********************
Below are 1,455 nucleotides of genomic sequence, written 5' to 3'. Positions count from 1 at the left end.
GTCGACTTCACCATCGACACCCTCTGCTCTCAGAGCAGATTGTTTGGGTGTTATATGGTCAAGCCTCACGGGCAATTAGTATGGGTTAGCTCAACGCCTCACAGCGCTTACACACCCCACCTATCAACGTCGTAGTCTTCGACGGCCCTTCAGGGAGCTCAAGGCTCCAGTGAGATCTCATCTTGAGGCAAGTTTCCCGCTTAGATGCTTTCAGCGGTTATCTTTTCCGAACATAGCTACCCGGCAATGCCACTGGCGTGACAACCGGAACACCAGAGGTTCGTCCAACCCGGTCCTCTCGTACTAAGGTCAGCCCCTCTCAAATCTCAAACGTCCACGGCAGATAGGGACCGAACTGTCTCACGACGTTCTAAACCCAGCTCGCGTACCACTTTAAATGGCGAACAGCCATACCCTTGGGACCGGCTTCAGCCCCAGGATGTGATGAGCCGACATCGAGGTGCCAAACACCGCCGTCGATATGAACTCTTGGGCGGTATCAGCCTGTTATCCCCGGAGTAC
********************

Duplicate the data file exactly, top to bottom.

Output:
Below are 1,455 nucleotides of genomic sequence, written 5' to 3'. Positions count from 1 at the left end.
GTCGACTTCACCATCGACACCCTCTGCTCTCAGAGCAGATTGTTTGGGTGTTATATGGTCAAGCCTCACGGGCAATTAGTATGGGTTAGCTCAACGCCTCACAGCGCTTACACACCCCACCTATCAACGTCGTAGTCTTCGACGGCCCTTCAGGGAGCTCAAGGCTCCAGTGAGATCTCATCTTGAGGCAAGTTTCCCGCTTAGATGCTTTCAGCGGTTATCTTTTCCGAACATAGCTACCCGGCAATGCCACTGGCGTGACAACCGGAACACCAGAGGTTCGTCCAACCCGGTCCTCTCGTACTAAGGTCAGCCCCTCTCAAATCTCAAACGTCCACGGCAGATAGGGACCGAACTGTCTCACGACGTTCTAAACCCAGCTCGCGTACCACTTTAAATGGCGAACAGCCATACCCTTGGGACCGGCTTCAGCCCCAGGATGTGATGAGCCGACATCGAGGTGCCAAACACCGCCGTCGATATGAACTCTTGGGCGGTATCAGCCTGTTATCCCCGGAGTAC